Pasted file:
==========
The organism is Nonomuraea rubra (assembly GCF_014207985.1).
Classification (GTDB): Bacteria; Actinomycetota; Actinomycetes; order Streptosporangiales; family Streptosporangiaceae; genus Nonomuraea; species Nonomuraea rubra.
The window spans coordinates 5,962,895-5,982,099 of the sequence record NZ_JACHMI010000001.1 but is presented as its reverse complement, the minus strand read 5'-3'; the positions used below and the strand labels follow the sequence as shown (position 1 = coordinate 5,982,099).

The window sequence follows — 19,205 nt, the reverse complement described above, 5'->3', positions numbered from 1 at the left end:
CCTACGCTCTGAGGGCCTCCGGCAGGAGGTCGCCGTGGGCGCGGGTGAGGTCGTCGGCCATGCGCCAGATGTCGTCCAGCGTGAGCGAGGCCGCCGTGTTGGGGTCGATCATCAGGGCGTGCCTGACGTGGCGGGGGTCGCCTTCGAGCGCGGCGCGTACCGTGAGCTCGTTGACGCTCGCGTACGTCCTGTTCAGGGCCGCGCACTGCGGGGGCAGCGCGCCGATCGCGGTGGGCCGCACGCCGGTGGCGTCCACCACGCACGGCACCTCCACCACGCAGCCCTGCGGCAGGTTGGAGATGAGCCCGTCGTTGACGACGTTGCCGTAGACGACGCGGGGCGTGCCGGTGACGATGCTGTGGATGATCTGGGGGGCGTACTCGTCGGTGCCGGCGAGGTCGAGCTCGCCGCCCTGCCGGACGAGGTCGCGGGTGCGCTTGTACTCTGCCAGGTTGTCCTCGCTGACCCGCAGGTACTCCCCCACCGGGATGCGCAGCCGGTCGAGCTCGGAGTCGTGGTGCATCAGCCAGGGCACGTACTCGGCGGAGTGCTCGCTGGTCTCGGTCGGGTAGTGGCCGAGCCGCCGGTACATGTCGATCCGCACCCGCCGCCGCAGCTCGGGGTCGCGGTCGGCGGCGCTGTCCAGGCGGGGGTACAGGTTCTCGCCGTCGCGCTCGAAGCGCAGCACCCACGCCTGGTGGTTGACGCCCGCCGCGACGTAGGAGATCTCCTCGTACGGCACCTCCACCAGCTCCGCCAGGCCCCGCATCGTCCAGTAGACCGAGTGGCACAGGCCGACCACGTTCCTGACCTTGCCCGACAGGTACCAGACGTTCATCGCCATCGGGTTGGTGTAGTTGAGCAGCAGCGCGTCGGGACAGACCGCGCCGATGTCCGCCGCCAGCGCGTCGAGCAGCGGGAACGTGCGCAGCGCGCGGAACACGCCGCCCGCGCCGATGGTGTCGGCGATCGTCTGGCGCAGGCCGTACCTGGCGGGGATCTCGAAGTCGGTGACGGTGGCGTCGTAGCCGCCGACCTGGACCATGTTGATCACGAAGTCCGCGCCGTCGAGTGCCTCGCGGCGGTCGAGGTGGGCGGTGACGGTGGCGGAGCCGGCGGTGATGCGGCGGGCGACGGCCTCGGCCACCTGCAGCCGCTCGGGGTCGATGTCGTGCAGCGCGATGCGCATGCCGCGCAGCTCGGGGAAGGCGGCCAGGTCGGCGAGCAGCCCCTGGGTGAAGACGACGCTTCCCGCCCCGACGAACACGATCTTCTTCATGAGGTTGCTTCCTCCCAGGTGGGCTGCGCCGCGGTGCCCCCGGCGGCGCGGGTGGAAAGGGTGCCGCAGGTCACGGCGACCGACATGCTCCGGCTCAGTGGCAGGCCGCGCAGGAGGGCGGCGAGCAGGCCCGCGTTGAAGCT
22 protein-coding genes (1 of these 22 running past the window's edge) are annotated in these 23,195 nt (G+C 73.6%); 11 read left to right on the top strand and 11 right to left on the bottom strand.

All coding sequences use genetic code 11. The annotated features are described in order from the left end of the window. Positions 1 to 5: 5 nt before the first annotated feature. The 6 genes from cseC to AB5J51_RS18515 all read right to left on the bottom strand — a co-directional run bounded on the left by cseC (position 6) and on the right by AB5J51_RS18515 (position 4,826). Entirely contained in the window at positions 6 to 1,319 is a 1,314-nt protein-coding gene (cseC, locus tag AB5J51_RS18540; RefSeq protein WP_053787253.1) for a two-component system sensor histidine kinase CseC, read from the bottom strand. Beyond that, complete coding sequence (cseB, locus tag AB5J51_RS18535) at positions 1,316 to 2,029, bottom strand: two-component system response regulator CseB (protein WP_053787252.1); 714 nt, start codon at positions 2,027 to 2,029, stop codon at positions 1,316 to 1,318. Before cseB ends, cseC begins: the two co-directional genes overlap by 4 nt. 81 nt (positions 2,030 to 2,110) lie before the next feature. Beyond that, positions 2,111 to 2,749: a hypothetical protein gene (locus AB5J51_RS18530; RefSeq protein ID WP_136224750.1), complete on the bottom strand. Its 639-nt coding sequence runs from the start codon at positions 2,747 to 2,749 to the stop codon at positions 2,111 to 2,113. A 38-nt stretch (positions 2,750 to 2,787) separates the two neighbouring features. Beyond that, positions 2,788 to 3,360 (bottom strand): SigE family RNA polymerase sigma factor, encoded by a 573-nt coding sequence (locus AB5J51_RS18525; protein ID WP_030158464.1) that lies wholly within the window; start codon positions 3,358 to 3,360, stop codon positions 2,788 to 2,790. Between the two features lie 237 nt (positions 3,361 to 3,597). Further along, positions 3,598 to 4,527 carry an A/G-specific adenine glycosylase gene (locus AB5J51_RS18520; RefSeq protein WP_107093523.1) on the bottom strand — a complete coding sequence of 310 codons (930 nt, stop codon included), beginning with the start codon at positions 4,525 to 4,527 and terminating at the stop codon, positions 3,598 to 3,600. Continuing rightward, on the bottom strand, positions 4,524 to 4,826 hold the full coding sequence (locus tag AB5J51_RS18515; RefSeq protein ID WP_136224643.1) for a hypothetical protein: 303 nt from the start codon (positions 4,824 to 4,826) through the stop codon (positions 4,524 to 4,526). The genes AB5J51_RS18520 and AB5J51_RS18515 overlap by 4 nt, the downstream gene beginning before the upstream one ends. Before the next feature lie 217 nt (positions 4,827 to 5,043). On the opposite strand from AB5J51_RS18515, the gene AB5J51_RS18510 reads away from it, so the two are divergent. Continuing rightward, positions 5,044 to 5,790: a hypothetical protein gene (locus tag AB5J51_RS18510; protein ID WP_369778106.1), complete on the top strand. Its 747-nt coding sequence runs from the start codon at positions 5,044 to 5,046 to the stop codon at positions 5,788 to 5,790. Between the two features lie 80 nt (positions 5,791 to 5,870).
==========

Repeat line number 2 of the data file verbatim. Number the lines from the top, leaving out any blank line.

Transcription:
Classification (GTDB): Bacteria; Actinomycetota; Actinomycetes; order Streptosporangiales; family Streptosporangiaceae; genus Nonomuraea; species Nonomuraea rubra.